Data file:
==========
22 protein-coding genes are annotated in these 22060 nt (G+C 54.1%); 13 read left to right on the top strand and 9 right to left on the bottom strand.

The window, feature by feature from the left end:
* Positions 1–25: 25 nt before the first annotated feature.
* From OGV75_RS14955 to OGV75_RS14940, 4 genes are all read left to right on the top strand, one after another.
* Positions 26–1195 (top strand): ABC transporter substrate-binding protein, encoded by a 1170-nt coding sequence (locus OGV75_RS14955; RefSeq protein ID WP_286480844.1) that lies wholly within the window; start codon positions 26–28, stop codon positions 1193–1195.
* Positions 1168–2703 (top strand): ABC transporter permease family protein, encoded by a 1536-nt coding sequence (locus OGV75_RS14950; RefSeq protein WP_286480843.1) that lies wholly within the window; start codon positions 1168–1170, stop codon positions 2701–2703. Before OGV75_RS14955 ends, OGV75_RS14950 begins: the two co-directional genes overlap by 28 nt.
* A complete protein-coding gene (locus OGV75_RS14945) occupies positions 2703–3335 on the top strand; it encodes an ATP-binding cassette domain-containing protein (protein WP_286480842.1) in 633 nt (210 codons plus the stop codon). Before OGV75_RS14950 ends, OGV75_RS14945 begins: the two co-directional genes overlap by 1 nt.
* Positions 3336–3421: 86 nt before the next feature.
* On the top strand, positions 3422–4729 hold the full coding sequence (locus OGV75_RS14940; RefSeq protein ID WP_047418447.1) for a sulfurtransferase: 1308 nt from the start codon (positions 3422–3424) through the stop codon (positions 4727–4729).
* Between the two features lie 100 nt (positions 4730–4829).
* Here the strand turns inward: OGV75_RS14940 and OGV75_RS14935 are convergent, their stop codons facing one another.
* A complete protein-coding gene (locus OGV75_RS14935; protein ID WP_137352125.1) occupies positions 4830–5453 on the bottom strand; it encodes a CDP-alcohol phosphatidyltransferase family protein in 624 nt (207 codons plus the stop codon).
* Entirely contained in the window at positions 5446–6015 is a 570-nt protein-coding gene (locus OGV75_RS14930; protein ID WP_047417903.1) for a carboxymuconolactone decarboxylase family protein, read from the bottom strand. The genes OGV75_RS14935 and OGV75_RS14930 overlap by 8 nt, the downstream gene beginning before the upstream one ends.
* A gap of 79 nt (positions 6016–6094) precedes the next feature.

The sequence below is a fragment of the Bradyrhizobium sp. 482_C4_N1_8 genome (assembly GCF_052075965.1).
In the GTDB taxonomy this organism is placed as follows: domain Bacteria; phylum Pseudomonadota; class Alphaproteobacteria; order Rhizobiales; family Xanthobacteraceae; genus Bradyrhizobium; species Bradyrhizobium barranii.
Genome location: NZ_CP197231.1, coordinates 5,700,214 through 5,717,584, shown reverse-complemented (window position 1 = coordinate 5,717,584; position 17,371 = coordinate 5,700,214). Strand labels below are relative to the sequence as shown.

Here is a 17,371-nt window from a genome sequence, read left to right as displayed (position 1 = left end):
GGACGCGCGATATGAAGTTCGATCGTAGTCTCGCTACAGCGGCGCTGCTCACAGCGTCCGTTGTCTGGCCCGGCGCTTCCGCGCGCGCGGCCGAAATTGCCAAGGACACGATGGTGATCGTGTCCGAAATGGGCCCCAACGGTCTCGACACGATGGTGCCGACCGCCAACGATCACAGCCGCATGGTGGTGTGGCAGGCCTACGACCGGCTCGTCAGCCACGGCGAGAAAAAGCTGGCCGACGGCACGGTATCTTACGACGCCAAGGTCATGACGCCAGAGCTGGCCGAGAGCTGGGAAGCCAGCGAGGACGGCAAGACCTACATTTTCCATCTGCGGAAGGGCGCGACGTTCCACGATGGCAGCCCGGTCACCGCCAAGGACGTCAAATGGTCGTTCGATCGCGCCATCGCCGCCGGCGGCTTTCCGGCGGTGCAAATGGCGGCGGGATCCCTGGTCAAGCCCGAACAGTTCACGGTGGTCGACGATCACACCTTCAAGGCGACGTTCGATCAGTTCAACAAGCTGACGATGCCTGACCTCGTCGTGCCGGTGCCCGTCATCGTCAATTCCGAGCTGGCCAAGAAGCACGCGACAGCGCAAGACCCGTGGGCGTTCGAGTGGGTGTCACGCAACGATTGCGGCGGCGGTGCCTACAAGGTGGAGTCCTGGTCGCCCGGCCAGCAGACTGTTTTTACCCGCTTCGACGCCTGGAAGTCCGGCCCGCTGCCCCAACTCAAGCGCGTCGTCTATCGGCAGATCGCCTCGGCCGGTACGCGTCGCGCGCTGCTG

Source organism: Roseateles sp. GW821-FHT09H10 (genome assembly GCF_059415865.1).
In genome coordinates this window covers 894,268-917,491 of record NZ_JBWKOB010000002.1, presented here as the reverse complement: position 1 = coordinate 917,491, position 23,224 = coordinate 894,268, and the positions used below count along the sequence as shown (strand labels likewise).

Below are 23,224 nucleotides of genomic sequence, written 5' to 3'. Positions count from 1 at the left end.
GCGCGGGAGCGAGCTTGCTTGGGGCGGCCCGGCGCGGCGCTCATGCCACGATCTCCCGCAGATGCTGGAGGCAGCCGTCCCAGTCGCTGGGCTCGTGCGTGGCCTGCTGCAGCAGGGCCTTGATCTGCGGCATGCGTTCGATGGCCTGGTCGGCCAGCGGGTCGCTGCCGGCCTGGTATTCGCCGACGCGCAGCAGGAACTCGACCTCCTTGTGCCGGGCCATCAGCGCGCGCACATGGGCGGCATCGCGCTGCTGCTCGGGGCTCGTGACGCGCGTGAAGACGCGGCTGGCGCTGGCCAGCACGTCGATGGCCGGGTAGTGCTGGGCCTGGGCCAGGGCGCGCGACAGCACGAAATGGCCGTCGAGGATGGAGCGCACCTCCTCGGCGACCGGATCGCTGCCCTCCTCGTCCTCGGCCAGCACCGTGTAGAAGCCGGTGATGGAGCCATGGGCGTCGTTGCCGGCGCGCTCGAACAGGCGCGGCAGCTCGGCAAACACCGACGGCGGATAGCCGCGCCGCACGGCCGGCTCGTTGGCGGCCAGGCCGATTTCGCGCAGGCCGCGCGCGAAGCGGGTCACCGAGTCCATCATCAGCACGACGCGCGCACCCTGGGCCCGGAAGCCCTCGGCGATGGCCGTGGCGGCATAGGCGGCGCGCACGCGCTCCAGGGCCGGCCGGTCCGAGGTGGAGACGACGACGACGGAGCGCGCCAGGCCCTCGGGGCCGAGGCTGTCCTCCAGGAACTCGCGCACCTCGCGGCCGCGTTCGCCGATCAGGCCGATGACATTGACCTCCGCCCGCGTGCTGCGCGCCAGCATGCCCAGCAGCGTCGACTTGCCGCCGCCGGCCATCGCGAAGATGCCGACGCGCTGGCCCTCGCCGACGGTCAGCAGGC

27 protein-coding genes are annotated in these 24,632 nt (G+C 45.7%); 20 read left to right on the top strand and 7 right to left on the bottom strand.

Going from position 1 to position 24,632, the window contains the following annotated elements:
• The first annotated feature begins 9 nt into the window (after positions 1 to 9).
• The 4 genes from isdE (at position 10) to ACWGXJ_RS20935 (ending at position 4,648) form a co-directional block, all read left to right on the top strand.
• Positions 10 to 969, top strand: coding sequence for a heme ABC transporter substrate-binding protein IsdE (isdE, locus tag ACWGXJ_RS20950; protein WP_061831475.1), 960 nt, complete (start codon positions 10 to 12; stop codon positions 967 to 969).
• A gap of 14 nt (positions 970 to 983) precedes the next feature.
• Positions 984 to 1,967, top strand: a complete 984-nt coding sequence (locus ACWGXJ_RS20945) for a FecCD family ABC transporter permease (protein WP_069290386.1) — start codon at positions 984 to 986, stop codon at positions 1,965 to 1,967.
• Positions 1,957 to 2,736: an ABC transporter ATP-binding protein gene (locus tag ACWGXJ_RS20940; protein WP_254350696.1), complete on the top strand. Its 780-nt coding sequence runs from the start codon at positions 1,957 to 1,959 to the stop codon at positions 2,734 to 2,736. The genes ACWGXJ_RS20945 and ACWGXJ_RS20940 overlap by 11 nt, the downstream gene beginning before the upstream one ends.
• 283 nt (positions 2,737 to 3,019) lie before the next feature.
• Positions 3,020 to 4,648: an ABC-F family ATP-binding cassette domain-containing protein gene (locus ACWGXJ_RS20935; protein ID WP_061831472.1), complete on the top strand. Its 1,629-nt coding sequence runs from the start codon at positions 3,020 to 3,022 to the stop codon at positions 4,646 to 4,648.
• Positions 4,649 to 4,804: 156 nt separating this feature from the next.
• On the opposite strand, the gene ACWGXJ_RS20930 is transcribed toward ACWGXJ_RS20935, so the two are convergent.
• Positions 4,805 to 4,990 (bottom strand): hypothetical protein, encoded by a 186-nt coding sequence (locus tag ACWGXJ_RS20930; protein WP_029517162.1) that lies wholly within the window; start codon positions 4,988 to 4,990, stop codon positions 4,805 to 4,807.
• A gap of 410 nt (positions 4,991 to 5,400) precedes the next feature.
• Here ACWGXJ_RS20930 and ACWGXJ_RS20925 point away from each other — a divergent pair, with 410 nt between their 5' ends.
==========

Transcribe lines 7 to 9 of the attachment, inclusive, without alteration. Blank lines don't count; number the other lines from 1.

* A complete protein-coding gene (locus OGV75_RS14945) occupies positions 2703–3335 on the top strand; it encodes an ATP-binding cassette domain-containing protein (protein WP_286480842.1) in 633 nt (210 codons plus the stop codon). Before OGV75_RS14950 ends, OGV75_RS14945 begins: the two co-directional genes overlap by 1 nt.
* Positions 3336–3421: 86 nt before the next feature.
* On the top strand, positions 3422–4729 hold the full coding sequence (locus OGV75_RS14940; RefSeq protein ID WP_047418447.1) for a sulfurtransferase: 1308 nt from the start codon (positions 3422–3424) through the stop codon (positions 4727–4729).